Uganda, early 1970s; African MiGs are not very often seen in flying, but this one was - and at a very low level, sometimes in the early 1970s, when the UAF MiG-21MF was still largely intact. Ugandan Air Force acquired at least 16 (but probably 18) MiG-21MFs and at least two MiG-21Us from the USSR in the early 1970s. The Israelis destroyed seven of these during the Entebbe raid, in 1976, and at least one was lost during the war with Tanzania, in 1978. It is unknown if this example survived: the MiG-21U "U901", for example, can still be found on the scrap yard near Entebbe IAP, together with remnants of two or three other examples.

Entebbe, Uganda, 5 April 1979; this MiG-21MF was one of only seven survivors from the original batch supplied by the USSR, in the early 1970s. It was captured by Tanzanian troops at the Entebbe IAP, at the end of the war between the two countries and then flown out to Tanzania. Note that it is possible the serials of Ugandan MiG-21s were applied in a lighter color than black: eventually red or green could have been used either.

Despite some rumors to contrary, Uganda never operated any MiG-21F-13s. Nevertheless, in 1998 five ex-Polish Air Force and one ex-Polish Navy MiG-21bis were purchased, three of which were then given to IAI for refurbishment and upgrade to a standard similar to that of the MiG-29. These three aircraft were seen at Lod IAP, in Israel, last year, probably short of their delivery. Flown by - probably Byelorussian - mercenaries, they were finally delivered early this year, but one crashed on 15 July, killing the pilot.


Zambia (exact place unknown), mid-1990; The Zambian Air Force & Air Defence Command acquired 14 MiG-21bis and two MiG-21UMs from the USSR in 1976, together with additional transport aircraft, SA-3s, some anti-aircraft artillery, and other equipment. The MiG-21bis appear to be serialled in the range AF603 thru AF616; at least two serials were confirmed so far, including the AF612, shown here, and AF614, shown on an artwork published in AirEnthusiast several years ago. All ZAF&ADC MiG-21s should be stationed at Lusaka IAP. eight surviving MiG-21bis were upgraded to MiG-21-2000 standard by IAI Lahav Facility, at Ben Gurion IAP, in the mid-1990s. In the course of this process, they have got a new Elta radar, avionics, and weapons systems - including Python Mk.III air-to-air missiles.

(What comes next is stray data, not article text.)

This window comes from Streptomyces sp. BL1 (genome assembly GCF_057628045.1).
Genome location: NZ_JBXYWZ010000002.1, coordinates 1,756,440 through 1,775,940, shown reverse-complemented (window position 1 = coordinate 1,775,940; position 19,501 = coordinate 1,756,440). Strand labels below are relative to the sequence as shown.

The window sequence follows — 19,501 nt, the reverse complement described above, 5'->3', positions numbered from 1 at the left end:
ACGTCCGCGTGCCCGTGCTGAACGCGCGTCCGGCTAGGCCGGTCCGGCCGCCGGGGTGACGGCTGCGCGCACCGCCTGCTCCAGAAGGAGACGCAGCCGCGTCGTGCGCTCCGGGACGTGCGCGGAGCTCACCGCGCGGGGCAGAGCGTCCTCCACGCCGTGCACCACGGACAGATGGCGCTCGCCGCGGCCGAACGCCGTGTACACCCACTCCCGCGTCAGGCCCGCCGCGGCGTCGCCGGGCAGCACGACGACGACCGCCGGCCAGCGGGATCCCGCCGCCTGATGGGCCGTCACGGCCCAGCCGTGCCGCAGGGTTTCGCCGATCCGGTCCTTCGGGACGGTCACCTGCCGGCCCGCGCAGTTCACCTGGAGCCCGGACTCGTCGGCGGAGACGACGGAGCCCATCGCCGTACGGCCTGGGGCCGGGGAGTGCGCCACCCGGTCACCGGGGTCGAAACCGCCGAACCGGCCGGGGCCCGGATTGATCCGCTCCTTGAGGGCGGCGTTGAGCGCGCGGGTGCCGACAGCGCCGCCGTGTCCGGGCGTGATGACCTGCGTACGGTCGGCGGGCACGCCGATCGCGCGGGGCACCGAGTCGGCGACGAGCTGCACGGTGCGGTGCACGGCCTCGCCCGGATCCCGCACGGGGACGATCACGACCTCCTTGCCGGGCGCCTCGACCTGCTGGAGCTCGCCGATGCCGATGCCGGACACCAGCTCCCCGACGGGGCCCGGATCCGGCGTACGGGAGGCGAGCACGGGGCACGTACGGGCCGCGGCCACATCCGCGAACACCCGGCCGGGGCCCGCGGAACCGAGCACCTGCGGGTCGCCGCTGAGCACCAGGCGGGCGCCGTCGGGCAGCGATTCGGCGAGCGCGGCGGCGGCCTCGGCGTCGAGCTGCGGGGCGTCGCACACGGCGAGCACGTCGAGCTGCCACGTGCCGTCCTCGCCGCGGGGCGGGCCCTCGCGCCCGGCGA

Lod, Israel, early 1997 or 1998: in the early 1990s, all the 13 surviving Zambian MiG-21s - including two MiG-21UMs - were refurbished and then upgraded to Lancer standard at IAI, in Israel. Although photographed with their markings and serials covered, the position of these clearly indicated these aircraft to have been in use by the ZAF&ADC, even if their serials were not confirmed ever since (i.e. it remains unknown if the ZAF re-serialled its MiGs after these were returned from Israel - or not). The aircraft remain in service ever since, and should still be based at the military side of Lusaka IAP.


Gweru AB, Zimbabwe, 2000; 5th Sqn of Air Force of Zimbabwe (AFZ) was originally equipped with 12 J-7IIs (actually a mix of J-7IINs, with four underwing hardpoints, like the example illustrated here, and "vanila" F-7IIs with only two underwing hardpoints) in the late 1980s. Initially, the aircraft were mainly flown by Pakistani mercenaries, but subsequently enough Zimbabwean pilots were trained to man the unit. Despite several reports about downing of "Zimbabwean MiGs" claimed by the rebels during the war in Congo, 1998-2000, none were even deployed in the country until January 2001, when three were lost while underway from Zimbabwe in order to participate in a fly-past at the funeral of the Congolese leader Laurent Kabila. Due to massive corruption within the Zimbabwean authorities and the military, which caused a severe shortage of funding, only six remain operational.


As always, it is impossible to realize projects like this one without a team-work. Several persons were kind to share informations about "African MiGs" and thus instrumental for the final results; my special thanks go to Mr. Pit Weinert, Mr. Tom N., Mr. Jin Ho, Mr. Chris Thornburg, Mr. Alvaro Ponte, "Pantherpilot", and Mr. Steve Touchdown.

© Copyright 2002-3 by ACIG.org